Borrower Transaction Cost Credit Rationing in Rural Financial Markets: The Philippine Case

Virginia de Gui-Abiad


This study looks at borrowers transaction costs in rural financial markets and its role in the rationing of credit in the Philippines. the objectives are: a) to quantify borrower transaction costs in rural financial markets; b) to determine the factors that affect and are affected by the level of transaction costs; and c) to determine the role of borrower transaction costs as a credit rationing mechanism in the regulated and deregulated periods.

The data set used is cross-section data from a household survey conducted in 1987 in six provinces in the Philippines. Regression analysis of the data using a simultaneous equations model was carried out, with two stage least squares (TSLS) as the method of estimation.

Three major conclusions can be drawn from the result of this study. Firstly, transaction costs play an important role in the demand for credit and in the rationing of credit among borrower classes. Second, the lifting of interest rate restrictions decreased the absolute level of transaction costs in the deregulated period compared to the regulated period - but the change was not statistically significant, indicating that some barriers may be preventing its full effect. And third, transaction costs have a regressive impact on borrowers, which instead of improving after deregulation, has proven to be of greater magnitude.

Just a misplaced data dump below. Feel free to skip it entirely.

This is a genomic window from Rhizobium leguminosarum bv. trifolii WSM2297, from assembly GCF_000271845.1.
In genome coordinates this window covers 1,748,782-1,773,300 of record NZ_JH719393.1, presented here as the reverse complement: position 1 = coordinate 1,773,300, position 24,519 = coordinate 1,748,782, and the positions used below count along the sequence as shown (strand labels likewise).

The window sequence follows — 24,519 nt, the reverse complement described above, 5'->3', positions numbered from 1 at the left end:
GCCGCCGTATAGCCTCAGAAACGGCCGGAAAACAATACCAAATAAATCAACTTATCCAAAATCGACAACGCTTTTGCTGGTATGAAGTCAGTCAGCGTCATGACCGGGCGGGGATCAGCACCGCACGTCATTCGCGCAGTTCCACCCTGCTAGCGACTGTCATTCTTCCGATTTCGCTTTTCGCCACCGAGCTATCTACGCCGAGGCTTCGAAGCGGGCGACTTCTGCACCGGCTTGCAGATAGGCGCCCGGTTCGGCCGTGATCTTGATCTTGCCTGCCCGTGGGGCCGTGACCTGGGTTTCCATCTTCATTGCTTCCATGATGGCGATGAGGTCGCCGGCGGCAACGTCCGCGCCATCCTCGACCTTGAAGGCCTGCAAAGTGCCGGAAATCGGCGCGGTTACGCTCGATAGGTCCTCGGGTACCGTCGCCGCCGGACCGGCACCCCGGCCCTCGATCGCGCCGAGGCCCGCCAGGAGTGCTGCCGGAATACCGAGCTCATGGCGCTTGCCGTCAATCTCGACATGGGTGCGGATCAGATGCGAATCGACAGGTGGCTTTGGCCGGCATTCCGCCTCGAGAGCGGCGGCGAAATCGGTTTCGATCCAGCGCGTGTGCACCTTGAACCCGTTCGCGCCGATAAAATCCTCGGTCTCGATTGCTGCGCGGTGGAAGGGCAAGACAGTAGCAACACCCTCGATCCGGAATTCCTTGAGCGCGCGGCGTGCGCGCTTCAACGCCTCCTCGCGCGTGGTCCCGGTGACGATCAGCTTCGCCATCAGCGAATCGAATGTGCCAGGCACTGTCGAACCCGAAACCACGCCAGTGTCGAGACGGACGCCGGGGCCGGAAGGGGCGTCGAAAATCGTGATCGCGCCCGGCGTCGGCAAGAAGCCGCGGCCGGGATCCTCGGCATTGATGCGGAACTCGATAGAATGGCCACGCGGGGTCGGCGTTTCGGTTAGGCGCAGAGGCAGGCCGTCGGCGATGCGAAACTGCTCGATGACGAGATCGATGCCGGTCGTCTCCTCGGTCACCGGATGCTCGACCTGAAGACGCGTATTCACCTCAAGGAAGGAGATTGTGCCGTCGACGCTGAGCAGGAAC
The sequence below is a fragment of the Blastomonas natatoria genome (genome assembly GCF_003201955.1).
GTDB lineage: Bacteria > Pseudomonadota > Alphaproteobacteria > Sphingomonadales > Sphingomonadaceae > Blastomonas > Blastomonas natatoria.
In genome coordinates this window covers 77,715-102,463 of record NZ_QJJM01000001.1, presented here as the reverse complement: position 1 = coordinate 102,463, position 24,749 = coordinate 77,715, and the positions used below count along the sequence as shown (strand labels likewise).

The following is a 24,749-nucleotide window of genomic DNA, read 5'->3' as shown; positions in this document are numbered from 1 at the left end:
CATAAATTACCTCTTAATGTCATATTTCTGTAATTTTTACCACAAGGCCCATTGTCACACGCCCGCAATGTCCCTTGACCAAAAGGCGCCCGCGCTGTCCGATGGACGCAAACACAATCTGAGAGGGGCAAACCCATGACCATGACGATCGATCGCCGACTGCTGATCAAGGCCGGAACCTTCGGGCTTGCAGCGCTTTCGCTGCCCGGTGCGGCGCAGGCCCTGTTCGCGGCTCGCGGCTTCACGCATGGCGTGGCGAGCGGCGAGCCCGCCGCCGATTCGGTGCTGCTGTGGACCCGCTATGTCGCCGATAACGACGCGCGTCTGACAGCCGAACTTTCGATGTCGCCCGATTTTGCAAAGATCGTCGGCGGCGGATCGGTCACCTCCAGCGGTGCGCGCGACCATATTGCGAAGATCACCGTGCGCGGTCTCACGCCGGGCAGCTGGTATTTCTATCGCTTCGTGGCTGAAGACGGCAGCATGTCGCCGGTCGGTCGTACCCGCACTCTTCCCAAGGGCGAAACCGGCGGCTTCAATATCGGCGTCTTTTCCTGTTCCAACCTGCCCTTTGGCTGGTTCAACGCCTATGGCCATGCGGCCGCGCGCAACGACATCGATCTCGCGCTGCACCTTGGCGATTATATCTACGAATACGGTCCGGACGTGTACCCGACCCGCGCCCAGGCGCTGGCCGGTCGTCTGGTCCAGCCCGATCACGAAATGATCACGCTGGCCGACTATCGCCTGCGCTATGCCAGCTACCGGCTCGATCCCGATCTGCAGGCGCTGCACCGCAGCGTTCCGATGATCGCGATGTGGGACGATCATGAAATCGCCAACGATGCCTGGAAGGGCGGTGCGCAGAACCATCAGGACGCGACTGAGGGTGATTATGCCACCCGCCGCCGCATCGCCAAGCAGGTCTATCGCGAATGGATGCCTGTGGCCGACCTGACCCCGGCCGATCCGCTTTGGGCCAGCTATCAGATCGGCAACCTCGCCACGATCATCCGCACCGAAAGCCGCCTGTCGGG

A cross-country comparison was made for the Philippines and five other underdeveloped countries. All six countries, including the Philippines, show regressive transaction cost structure in relation to various loan sizes. Transaction costs as a percentage of loan amounts received and as a proportion of monomial interest rate wage greater for small loans and smaller for medium and large loans. For the Philippines, this regressive structure became more pronounced in the deregulated compared to the regulated period.

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